About the human condition: Kassel Youth Symposium on the “Conditio humana”

Since 2009, the Kassel Youth Symposium, which is held twice a year by the Association of Independent Waldorf Schools (BdFWS), has provided high school students and young university students with a challenging forum to discuss socially pressing issues. In recent years, the participants have dealt with such topics as power, freedom or identity and met fascinating public figures. After the first symposium in 2020 had to be cancelled due to Covid-19, and then it was only possible to have an online version in December, the organisers has planed a hybrid conference on “Conditio humana: What is it like to be human?” for 2021.

This year’s edition of the Youth Symposium will also celebrate 100 years of high school classes at Waldorf schools. In addition to Waldorf students in Years 11 to 13 from all over Germany, students from high schools in Kassel were also invited to write an essay to apply for the symposium. Other participants will include teachers from the University of Kassel and several BdFWS training centres, as well as lecturers from the field of Waldorf teacher training. “Even before the coronavirus pandemic, the way we humans change our perspective when we consider our direct experience and create meaning was central to educational processes”, states the conference website. “Through long periods of distance learning, schools have been tasked with developing their own self-relation into a judicious and dialogue-like relation to the world to a whole new degree.”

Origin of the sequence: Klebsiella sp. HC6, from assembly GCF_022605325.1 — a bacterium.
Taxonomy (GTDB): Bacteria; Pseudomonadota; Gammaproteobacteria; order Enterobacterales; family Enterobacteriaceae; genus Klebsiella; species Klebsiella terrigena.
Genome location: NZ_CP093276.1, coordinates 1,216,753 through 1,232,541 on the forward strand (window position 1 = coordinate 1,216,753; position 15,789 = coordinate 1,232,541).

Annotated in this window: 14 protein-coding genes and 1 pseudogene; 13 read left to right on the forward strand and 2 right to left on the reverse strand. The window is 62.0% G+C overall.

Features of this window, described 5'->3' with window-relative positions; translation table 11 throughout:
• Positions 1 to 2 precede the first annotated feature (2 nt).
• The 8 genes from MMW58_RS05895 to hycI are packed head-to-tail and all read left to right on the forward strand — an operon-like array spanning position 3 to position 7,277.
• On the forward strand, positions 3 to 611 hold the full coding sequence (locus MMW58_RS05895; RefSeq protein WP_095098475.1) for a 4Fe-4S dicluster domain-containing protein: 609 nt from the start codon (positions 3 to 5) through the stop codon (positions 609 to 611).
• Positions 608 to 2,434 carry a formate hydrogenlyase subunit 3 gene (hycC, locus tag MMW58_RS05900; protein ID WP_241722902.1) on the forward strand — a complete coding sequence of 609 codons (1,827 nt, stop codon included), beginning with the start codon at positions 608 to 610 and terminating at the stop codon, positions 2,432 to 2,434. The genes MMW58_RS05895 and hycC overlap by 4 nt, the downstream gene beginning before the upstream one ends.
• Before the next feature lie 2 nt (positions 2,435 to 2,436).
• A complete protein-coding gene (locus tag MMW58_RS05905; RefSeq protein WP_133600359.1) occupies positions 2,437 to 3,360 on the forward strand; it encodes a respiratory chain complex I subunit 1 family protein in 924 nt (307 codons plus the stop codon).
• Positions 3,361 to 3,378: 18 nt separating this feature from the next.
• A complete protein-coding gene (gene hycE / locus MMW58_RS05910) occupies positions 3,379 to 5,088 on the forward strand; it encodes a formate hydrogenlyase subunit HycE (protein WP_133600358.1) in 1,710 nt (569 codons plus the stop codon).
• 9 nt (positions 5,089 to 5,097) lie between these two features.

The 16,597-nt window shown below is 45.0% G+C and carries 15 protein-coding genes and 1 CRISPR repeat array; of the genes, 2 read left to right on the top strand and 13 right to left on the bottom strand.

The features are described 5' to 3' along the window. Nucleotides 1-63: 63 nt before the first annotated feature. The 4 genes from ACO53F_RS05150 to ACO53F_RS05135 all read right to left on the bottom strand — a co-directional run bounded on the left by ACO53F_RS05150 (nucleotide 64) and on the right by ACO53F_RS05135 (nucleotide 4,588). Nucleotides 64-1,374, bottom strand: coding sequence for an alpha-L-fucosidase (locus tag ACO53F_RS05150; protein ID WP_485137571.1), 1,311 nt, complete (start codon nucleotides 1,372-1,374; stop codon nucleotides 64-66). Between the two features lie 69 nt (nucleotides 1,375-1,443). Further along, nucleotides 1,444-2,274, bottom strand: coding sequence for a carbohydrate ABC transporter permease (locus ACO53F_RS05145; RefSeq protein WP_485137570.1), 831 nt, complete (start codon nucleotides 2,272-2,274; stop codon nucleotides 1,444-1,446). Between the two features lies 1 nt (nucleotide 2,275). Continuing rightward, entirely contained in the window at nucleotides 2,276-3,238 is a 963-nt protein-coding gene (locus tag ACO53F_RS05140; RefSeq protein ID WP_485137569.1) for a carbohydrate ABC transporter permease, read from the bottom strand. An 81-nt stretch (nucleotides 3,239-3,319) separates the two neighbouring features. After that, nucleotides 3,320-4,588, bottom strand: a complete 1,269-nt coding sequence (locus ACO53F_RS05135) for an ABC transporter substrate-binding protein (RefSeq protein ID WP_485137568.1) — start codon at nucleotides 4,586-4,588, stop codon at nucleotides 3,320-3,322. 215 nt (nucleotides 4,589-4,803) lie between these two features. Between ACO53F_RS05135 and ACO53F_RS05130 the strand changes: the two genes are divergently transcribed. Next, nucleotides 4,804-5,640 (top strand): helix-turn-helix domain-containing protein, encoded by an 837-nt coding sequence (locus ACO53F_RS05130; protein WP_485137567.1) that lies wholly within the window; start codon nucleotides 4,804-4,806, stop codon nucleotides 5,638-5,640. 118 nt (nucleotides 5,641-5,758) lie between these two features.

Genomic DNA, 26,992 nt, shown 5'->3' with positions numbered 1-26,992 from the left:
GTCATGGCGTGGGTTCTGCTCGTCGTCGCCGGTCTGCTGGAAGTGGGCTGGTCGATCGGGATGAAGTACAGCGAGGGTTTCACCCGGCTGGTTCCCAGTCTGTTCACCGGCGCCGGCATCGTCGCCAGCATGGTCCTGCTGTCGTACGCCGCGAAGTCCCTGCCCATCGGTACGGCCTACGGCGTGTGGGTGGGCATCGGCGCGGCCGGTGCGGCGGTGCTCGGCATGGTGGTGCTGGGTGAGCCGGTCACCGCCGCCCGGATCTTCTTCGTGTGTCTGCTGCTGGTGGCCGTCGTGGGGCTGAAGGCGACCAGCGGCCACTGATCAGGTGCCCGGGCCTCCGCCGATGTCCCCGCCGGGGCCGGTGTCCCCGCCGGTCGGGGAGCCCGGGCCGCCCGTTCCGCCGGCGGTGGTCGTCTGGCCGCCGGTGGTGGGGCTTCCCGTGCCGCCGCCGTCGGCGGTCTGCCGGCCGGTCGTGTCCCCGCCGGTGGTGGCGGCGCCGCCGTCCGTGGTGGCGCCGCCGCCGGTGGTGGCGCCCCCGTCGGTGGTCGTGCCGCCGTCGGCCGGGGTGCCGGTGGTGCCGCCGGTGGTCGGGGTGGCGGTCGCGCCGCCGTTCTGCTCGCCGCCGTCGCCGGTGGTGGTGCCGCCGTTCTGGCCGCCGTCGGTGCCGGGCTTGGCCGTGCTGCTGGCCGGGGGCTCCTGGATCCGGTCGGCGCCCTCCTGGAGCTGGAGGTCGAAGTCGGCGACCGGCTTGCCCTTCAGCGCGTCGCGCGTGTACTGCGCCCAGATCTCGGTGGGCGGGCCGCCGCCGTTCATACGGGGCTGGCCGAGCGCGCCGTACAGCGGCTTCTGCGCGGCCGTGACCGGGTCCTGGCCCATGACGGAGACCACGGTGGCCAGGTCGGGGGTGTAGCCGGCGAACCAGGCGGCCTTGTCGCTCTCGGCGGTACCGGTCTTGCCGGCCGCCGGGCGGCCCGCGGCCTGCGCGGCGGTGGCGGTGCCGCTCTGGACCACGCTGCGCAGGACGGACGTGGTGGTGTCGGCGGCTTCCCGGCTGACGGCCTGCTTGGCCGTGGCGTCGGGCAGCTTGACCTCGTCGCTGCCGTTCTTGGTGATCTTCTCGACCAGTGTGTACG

From 9 to 12 June, a programme featuring prominent figures awaits 150 interested parties onsite at documenta-Halle, as well as many more in front of their screens. The author and essayist Siri Hustvedt, coming to us from New York, will give a series of lectures on the focal point of the conference, the philosopher Thomas Fuchs will talk about physical and interpersonal spaces and the sociologist Hartmut Rosa will talk about resonance. “The three speakers share the concern of counteracting today’s widespread materialistic conception of humans with more comprehensive perspectives”, explains Andreas Rebmann, the designated SAGST project manager. “It will be extraordinarily exciting to discuss this in the context of Waldorf pedagogy, which is also based on a holistic concept of education.”